Your homework assignment is to graph the hyperbola

### Graphing Hyperbolas

We know that the resulting graph of a rational function is a hyperbola with two **branches**. A hyperbola is also a conic section. To create a hyperbola, you would slice a plane through two inverted cones, such that the plane is perpendicular to the bases of the cones.

By the conic definition, a **hyperbola** is the set of all points such that the of the differences of the distances from the **foci** is constant.

Using the picture, any point,

Comparing this to the ellipse, where

For a hyperbola, then, the equation will be **vertices**, on the hyperbola. Here, they are the two points that are closest to each other on the graph. The line through the vertices and foci is called the **transverse axis**. Its midpoint is the **center** of the hyperbola. In this concept, the center will be the origin. There will always be two branches for any hyperbola and two asymptotes.

Let's graph

First, this hyperbola has a horizontal transverse axis because the ** is not** always greater than

Therefore,

Draw the hyperbola branches with the vertices on the transverse axis and the rectangle. Sketch the branches to get close to the asymptotes, but not touch them.

The vertices are *further away* from the center than the vertices.

The foci are

Now, let's graph

This equation is not in standard form. To rewrite it in standard form, the right side of the equation must be 1. Divide everything by 324.

Now, we can see that this is a vertical hyperbola, where

To find the foci, use

The foci are

Finally, let's graph

This will be a horizontal hyperbola, because the

The asymptotes are

**Important Note:** The asymptotes and square are *not* a part of the function. They are included in graphing a hyperbola because it makes it easier to do so.

Also, when graphing hyperbolas, we are *sketching* each branch. We did not make a table of values to find certain points and then connect. You can do this, but using the square or rectangle with the asymptotes produces a pretty accurate graph and is much simpler.

### Examples

#### Example 1

Earlier, you were asked to find the asymptotes and foci of your graph.

First, we need to get the equation in the form

Now we can see that *y*-term comes first, the hyperbola is vertically oriented. Therefore, the asymptotes are

Substituting for *a* and *b*, we get \begin{align*}y = -\frac{2}{3}x\end{align*} and \begin{align*}y = \frac{2}{3}x\end{align*}.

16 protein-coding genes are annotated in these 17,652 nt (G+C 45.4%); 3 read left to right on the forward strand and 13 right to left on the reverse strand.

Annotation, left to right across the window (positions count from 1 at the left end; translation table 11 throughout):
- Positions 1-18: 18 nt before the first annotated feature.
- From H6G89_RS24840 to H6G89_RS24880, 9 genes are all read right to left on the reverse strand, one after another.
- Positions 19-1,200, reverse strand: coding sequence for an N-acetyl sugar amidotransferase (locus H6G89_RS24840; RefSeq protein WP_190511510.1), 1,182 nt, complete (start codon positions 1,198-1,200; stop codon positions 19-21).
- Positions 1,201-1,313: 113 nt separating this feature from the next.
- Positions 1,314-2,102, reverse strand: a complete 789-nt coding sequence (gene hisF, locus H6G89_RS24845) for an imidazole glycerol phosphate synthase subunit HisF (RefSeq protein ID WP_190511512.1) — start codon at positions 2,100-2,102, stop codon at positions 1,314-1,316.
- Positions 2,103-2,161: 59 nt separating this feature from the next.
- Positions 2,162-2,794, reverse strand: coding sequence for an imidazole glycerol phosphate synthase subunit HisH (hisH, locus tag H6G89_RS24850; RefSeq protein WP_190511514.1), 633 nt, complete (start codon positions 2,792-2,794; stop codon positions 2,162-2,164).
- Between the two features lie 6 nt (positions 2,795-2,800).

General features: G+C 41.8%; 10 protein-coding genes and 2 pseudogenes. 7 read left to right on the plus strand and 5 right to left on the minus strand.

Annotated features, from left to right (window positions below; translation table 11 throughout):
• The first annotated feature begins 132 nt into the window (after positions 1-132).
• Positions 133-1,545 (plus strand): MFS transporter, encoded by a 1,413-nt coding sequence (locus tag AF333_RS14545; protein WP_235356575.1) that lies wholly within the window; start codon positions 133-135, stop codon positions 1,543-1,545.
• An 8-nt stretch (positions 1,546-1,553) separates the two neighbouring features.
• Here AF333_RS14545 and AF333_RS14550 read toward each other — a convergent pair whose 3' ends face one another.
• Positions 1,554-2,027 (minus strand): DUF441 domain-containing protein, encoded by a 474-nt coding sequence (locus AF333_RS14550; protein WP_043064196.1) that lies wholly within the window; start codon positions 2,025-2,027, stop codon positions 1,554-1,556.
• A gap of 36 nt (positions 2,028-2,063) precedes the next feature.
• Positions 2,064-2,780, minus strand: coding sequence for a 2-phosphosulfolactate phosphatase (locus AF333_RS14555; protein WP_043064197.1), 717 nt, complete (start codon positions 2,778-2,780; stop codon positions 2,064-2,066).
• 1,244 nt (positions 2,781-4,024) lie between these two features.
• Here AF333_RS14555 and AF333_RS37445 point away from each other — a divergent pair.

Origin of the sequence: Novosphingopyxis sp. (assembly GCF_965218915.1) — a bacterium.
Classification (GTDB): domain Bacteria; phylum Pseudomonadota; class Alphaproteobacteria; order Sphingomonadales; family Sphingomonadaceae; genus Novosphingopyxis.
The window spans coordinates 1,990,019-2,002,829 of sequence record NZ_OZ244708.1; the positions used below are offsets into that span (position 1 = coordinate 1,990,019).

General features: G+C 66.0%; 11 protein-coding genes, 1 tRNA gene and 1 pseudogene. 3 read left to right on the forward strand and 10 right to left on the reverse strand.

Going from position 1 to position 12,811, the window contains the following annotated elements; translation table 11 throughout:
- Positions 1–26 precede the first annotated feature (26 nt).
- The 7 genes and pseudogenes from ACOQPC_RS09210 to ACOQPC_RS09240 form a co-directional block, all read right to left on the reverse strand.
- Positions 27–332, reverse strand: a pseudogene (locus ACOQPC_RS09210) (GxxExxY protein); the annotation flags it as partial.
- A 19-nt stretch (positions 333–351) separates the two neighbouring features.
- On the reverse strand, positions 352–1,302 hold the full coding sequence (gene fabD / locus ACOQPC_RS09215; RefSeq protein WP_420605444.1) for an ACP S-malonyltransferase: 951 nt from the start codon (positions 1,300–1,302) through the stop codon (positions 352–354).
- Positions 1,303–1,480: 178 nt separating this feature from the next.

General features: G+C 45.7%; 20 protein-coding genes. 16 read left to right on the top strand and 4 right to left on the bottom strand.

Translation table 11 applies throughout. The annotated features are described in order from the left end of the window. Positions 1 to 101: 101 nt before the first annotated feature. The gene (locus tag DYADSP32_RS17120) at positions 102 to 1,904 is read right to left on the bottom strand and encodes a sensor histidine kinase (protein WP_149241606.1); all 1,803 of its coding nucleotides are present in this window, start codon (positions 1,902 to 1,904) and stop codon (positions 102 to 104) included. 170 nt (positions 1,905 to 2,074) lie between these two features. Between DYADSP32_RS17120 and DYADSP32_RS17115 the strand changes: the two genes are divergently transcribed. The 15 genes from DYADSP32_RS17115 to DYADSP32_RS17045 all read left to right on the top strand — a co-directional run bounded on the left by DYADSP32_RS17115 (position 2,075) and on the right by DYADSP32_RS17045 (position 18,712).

Finally, to find the foci, use \begin{align*}c^2=a^2+b^2\end{align*}.

\begin{align*}c^2 &= 4+9=13 \\ c &= \sqrt{13}\end{align*}

The foci are \begin{align*}\left(0, \sqrt{13}\right)\end{align*} and \begin{align*}\left(0, -\sqrt{13}\right)\end{align*}.

#### Example 2

Find the vertices, foci, and asymptotes of \begin{align*}y^2-\frac{x^2}{25}=1\end{align*}.

First, let’s rewrite the equation like this: \begin{align*}\frac{y^2}{1} - \frac{x^2}{25}=1\end{align*}. We know that the transverse axis is vertical because the \begin{align*}y\end{align*}-term is first, making \begin{align*}a=1\end{align*} and \begin{align*}b=5\end{align*}. Therefore, the vertices are \begin{align*}(0, -1)\end{align*} and \begin{align*}(0, 1)\end{align*}. The asymptotes are \begin{align*}y= \frac{1}{5}x\end{align*} and \begin{align*}y= -\frac{1}{5}x\end{align*}. Lastly, let’s find the foci using \begin{align*}c^2=a^2+b^2\end{align*}.

\begin{align*}c^2 &= 1+25=26 \\ c &= \sqrt{26}\end{align*}

The foci are \begin{align*}\left(0, -\sqrt{26}\right)\end{align*} and \begin{align*}\left(0, \sqrt{26}\right)\end{align*}.

#### Example 3

Graph Example 2.

#### Example 4

Graph \begin{align*}9x^2-49y^2=411\end{align*}.

Rewrite the equation so that the right side is equal to 1. Divide everything by 441.

\begin{align*}\frac{9x^2}{441} - \frac{49y^2}{441} &= \frac{441}{441} \\ \frac{x^2}{49} - \frac{y^2}{9} &= 1\end{align*}

\begin{align*}a=9\end{align*} and \begin{align*}b=6\end{align*} with a horizontal transverse axis.

### Review

Find the vertices, asymptotes, and foci of each hyperbola below.

- \begin{align*}\frac{x^2}{9} - \frac{y^2}{16} =1\end{align*}
- \begin{align*}4y^2-25x^2=100\end{align*}
- \begin{align*}\frac{x^2}{81} - \frac{y^2}{64} =1\end{align*}
- \begin{align*}x^2-y^2=16\end{align*}
- \begin{align*}\frac{y^2}{49} - \frac{x^2}{25} =1\end{align*}
- \begin{align*}121y^2-9x^2=1089\end{align*}
- \begin{align*}y^2-x^2=1\end{align*}
- \begin{align*}\frac{x^2}{64} - \frac{y^2}{4} =1\end{align*}
- \begin{align*}\frac{y^2}{4} - \frac{x^2}{64} =1\end{align*}
- Graph #1.
- Graph #2.
- Graph #8.
- Graph #9.
**Writing**Compare the hyperbolas from #8 and #9. How are they the same? How are they different? What do you know about the asymptotes and foci?**Critical Thinking**Compare the equations \begin{align*}\frac{x^2}{25} - \frac{y^2}{9} =1\end{align*} and \begin{align*}\frac{x^2}{25} + \frac{y^2}{9} =1\end{align*}. Graph them on the same axes and find their foci.

### Answers for Review Problems

To see the Review answers, open this PDF file and look for section 10.7.